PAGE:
Committing to protect the Black woman

Posted: June 25, 2008 in Commentary, Mentoring, Our children, Sistahs, The Brothas

“We have proudly seen the community take to the streets in defense of Black men who have been the victims of police violence or racist attacks, but that righteous outrage only highlights the silence surrounding this verdict.

We believe that our judgment has been clouded by celebrity-worship; we believe that we are a community in crisis and that our addiction to sexism has reached such an extreme that many of us cannot even recognize child molestation when we see it.

We recognize the absolute necessity for Black men to speak in a single, unified voice and state something that should be absolutely obvious: that the women of our community are full human beings, that we cannot and will not tolerate the poisonous hatred of women that has already damaged our families, relationships and culture.

We believe that our daughters are precious and they deserve our protection. We believe that Black men must take responsibility for our contributions to this terrible state of affairs and make an effort to change our lives and our communities.

This is about more than R. Kelly’s claims to innocence. It is about our survival as a community. Until we believe that our daughters, sisters, mothers, wives and friends are worthy of justice, until we believe that rape, domestic violence and the casual sexism that permeates our culture are absolutely unacceptable, until we recognize that the first priority of any community is the protection of its young, we will remain in this tragic dead-end. ” (William Jelani Cobb, Ph.D. – Associate Professor of History at Spelman College as he encourages Black men to sign his petition to protect Black women. You can read all about it here.)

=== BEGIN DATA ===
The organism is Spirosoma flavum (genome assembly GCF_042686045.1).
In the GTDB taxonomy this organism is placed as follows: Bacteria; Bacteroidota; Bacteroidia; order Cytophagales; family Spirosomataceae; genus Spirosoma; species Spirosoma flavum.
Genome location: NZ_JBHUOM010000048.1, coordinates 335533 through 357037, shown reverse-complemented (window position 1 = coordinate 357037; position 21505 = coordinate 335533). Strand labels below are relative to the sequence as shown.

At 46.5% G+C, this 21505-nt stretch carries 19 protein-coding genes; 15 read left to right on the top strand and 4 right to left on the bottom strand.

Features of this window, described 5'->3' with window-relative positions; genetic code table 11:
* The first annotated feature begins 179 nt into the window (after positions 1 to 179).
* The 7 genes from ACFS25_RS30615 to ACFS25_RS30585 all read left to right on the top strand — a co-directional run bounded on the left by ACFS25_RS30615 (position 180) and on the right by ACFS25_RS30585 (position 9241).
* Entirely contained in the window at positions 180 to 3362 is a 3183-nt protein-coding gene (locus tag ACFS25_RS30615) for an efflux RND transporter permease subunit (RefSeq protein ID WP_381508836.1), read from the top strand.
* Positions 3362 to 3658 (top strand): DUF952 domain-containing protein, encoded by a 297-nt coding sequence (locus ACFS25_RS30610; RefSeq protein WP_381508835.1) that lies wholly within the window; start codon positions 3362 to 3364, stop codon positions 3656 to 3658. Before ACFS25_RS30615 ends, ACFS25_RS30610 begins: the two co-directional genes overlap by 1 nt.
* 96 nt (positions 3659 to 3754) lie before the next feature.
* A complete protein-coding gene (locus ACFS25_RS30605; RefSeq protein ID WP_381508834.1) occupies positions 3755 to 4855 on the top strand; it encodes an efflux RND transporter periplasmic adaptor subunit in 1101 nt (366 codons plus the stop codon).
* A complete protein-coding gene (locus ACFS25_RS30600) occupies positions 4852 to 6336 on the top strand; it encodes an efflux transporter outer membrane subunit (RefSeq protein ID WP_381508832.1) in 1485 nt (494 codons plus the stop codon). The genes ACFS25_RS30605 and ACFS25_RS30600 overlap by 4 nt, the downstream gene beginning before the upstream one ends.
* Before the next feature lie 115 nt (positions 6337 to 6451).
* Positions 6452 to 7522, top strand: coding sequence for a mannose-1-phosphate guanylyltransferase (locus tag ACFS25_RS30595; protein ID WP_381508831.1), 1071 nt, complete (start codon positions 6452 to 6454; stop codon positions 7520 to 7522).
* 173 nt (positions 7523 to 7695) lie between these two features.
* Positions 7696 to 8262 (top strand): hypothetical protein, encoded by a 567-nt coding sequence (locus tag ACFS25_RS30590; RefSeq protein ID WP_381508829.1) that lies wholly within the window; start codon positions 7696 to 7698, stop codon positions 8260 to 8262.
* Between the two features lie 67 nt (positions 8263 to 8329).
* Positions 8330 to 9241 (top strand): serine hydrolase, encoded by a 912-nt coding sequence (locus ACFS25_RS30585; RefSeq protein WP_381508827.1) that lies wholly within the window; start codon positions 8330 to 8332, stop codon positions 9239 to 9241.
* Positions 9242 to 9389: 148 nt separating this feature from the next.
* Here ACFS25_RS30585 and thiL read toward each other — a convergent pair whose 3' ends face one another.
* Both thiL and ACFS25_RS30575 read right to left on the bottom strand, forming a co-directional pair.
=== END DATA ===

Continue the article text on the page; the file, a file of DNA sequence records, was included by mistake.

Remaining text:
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While shopping with my wife and kids the other day, my wife ran into a former co-worker that she had not seen in a long time. This woman (Black) I would say was probably in her late 30’s to early 40’s. She had her daughter with her as well (I would guess was between 13-15). Our kids were starting to get a little out of hand, so I took them with me while my wife and this woman caught up with each other.

As we were driving away from the store, my wife told be about how this woman was constantly abused by her husband. She even gave him a second by allowing him to move back in (either he was kicked out or he left on his own–not sure). He blew his second chance resulting in an eventual divorce. Long story short, her story ends on somewhat of a good note as she flashed my wife an engagement ring. Apparently she found another man that will treat her like a lady.

Now when I hear stories like this, I typically have two responses:

#1 – Anger over the fact that some man would abuse the very person he has committed to “loving, cherishing, and honoring” for life. When I find out that kids are involved, my anger goes up another level.

#2 – After venting for a few moments, I then realize that somewhere down the line someone did not correctly teach this ‘boy’ on how to become a man. Mind you, what he did was still wrong, but what was it that gave him the idea that it was okay to verbally or physically attack his wife in the first place? Did someone drop the ball?

For the Black community, we can start off by looking at our generation of young men who are growing up without a father. I’ll spare you the lecture as most of us know full well about the plight of many of our young men who are growing up without a father in the home or Black male mentors that are willing to invest their personal time with them.

Just about each Sunday on this site, I feature young Black boys and girls who are stuck in our nation’s foster care system where I repeatedly ask the question: “Who will help groom this boy to become a man” (Same is asked about the girls as well)? To me, this is where it begins. Demonizing someone like an Robert Kelly (some of y’all know how I am when it comes to stage names) is easy. Mentoring a boy (regardless the age) to become a real man isn’t. At this stage of the game, the easy option should be the furthest thing from our minds.

The one unfortunate thing about initiatives like what Cobb has created here is that typically only attracts men who are already non-abuse and treat women with respect. I’ll never knock the first step–especially if it is a step in the right direction, but now we have to begin to demand more from ourselves and move beyond mere symbolism. Now we must develop ways as individuals to move into accountability that goes beyond handshakes, brutha-hugs, daps and pounds. In the meantime, let’s leave the demonizing to the press, because it does squat to address the overall problem of abuse.

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